Escape financial dependence and plan for a career amidst divorce

The prospect of divorce brings up many questions for women, especially stay-at-home moms and those who haven’t been working. Can I afford to be single? Will anyone hire me? How do I separate my finances from my husband’s?  What if I can’t find financial stability after divorce?

Divorce is more than a separation of spouses. It’s also a financial separation — and a transition into financial independence. This can be scary for many women, and sadly, it’s often a major reason why they stay in unhealthy relationships.

Let’s re-envision divorce as an opportunity for you to thrive financially, rather than focusing on “becoming single.” Instead, you’re becoming the breadwinner. Here’s what to consider as you pursue financial stability after divorce.

You’ve Got the Power

Women tend to run the home even if they’re not the primary earner. In two-thirds of single-income households, the wife is more likely to do laundry, dishes, cooking, and cleaning. But only 30-35% of dual-income households report that both spouses share domestic labor equally.

In other words, women are typically in charge of running the house. That includes major decisions on how to save and spend money — even if their husband is the primary or sole breadwinner. Our society has raised many generations of girls and women with this strategic mindset. These skills can benefit you as you plan for divorce.

Budgeting for a New Household

How do stay-at-home moms prepare for divorce? It starts with a budget.

Plan for cost-of-living changes as a single mom or solo earner

If you’ve been in charge of grocery shopping, you already have a solid basis for your solo household budget. Subtract the amount you’d spend on one adult. For now, assume you’ll spend the same amount on your kids’ food, as well as basic toiletries and household essentials.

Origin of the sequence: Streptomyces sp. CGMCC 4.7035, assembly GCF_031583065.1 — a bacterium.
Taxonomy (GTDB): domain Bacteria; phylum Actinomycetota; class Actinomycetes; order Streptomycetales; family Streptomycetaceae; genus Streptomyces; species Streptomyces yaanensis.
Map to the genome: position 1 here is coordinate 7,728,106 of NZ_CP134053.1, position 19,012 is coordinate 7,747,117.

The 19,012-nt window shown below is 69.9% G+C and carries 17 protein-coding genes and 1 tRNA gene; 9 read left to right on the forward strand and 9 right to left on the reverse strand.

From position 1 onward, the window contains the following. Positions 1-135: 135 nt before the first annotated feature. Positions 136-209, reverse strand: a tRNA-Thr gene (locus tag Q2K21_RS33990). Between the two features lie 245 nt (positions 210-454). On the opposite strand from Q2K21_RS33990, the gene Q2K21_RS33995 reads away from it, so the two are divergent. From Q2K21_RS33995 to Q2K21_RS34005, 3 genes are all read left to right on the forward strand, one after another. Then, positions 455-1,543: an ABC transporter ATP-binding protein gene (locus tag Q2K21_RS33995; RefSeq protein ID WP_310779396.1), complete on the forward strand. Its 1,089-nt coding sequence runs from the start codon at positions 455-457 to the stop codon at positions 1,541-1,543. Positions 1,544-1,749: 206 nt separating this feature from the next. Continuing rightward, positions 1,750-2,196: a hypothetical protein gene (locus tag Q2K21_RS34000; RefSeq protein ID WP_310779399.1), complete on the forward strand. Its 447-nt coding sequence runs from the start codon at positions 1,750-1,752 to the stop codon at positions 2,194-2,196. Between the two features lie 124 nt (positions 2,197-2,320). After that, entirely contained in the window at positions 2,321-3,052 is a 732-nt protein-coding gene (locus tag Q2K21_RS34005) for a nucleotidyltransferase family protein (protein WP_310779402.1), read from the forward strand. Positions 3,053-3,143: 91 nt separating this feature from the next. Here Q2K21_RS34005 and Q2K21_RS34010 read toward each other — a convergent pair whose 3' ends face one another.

Next, compile all shared household bills, such as electricity, gas, water, internet, the alarm system, etc. Some, such as internet, won’t change much in a single-adult household. Your utility bills will likely be cheaper, especially if you plan to move into a smaller home. However, be sure to budget for deposits and connection fees if you need to open new accounts in your name.

What about rent or mortgage expenses?

Divorcing couples typically have three options, at least for the short term:

  • One moves out of the home.
  • Both move out of the home.
  • The children stay in the home, and each parent takes turns staying with them.

If you rent, it may be cheapest to ride out the rest of your lease with one of these options.

If you own, remember that you don’t need to stay in the home to claim it. In TX, ownership is not 9/10s of the law. Was the house obtained before or after marriage? If it’s not considered community property, it may be awarded to whichever spouse purchased or inherited it before marriage.

If you bought it together, it will be up to your mediation or divorce court, when you divide marital property. For now, budget for the worst-case scenario, and remember, you may need to obtain new housing before the home is awarded to one of you — or sold entirely.

Not sure what your housing situation will be? Go ahead and research your area’s average rent for a 2-bedroom apartment. Budget for the security deposit and move-in fees. In Texas, that usually comes to about 1.5 times the monthly rent.

Once you have a rough budget on paper, it’s time to think about income.

Pursuing New Income Opportunities